FCC’s Comment System Still Broken One Year After Net-Neutrality Chaos

Has anything changed since cyberattacks, bot-driven duplicative comments, and pervasive identity theft threw the commission’s public-comment system into disarray last year?

May 10, 2018, 8 p.m.

The debate over net neutrality may be shifting away from the Federal Communications Commission and onto Capitol Hill. But in the one year since the FCC first introduced its Restoring Internet Freedom order, the fight over its turbulent public-comment process shows little sign of dissipating.

Democratic FCC Commissioner Jessica Rosenworcel excoriated Chairman Ajit Pai this week for a sluggish response to last year’s breakdown in the commission’s Electronic Comment Filing System, the statutorily required web portal through which the public can comment on the FCC’s latest regulatory motions.

“Our agency internet systems are ill-equipped to handle the mass automation and fraud that already is corrupting channels for public comment,” Rosenworcel said at an event held by the liberal think tank New America on Wednesday. “It’s only going to get worse. The mechanization and weaponization of the comment-filing process has only just begun.”

With nearly 24 million comments now on file, last year’s FCC proposal to roll back its net-neutrality rules attracted the most public scrutiny of any action ever undertaken by the commission. But within days of the proposal’s release last April, the system was hit with a distributed-denial-of-service attack and flooded with thousands of identical bot-driven comments.

As the turmoil extended into the fall, millions of users were also found to have had their identities stolen and deployed to file fake comments on either side of the net-neutrality debate.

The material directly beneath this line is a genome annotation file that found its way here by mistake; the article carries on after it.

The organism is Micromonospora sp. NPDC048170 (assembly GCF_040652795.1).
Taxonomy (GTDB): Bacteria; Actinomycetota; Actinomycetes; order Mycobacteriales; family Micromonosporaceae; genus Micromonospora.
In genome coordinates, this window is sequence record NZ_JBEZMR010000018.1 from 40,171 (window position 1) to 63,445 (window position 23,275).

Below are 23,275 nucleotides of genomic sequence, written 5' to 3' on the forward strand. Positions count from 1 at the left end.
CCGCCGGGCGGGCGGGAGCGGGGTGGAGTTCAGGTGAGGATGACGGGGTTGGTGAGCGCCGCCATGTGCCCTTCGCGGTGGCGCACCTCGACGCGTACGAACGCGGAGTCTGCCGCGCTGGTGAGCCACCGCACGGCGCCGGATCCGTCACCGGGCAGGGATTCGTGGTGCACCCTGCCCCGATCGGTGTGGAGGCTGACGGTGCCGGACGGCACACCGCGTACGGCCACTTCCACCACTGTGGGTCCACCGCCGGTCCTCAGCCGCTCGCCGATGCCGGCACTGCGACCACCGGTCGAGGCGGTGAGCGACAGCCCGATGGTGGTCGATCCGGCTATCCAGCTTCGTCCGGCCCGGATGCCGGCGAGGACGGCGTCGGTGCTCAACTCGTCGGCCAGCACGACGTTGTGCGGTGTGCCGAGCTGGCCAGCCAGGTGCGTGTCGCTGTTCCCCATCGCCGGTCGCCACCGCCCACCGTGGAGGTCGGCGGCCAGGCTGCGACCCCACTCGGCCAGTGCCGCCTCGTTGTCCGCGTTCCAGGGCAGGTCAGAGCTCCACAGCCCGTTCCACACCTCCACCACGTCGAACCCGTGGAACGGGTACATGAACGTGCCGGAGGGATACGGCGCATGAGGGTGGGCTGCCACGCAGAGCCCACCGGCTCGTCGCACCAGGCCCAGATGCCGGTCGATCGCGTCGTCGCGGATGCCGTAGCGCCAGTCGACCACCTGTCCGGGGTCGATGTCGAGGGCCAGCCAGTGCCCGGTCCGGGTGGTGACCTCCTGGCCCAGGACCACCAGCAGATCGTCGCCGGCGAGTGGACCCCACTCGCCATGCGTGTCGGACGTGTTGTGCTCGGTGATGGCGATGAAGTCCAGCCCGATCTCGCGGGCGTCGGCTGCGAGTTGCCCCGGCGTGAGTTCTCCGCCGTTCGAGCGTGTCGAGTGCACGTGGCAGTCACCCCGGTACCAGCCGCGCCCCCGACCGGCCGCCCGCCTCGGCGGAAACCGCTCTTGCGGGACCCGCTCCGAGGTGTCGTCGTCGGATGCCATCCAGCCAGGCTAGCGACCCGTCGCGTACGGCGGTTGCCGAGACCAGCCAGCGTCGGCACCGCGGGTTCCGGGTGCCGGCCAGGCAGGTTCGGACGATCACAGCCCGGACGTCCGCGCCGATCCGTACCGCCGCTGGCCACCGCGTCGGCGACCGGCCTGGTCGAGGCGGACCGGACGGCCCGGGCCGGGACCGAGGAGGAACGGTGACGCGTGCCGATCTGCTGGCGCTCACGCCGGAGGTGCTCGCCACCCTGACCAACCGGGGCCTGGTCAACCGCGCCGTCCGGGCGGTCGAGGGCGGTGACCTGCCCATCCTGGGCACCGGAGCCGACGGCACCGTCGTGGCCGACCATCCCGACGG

Despite the months-long chaos, the FCC has shown few external signs that it’s committed to cleaning up the process. Pai has denied repeated requests for documents from the New York Attorney General’s office, which is spearheading an investigation into the alleged identity theft. And neither Congress nor federal law-enforcement agencies seem interested in forcing the commission to divulge more information on the corruption of its comments process.

“We should be asking, ‘How did this happen? Who orchestrated it? Who paid for it?’” Rosenworcel said. “We should be investigating—and the Department of Justice and Federal Bureau of Investigation should be involved.”

The FCC also appears to have done little in the way of an internal investigation into what went wrong, and how the process could be safeguarded for future proposals.

At a press conference following the FCC’s monthly open meeting Thursday, Pai said the commission has been “actively reviewing our processes for improving the ECFS going forward.” But the chairman couldn’t give a “specific time frame” for the release of a report—or even commit that such a report would be released.

“I can tell you that it is under active consideration and I personally, as well as our staff, have been working on this issue,” Pai said.

Some say the FCC is right to focus its attention elsewhere. “Most of what the FCC does doesn’t get many comments at all,” said Tom Struble, the technology-policy manager at the center-right R Street Institute. “I don’t know if we should do wholesale changes based on what are and should be outliers.”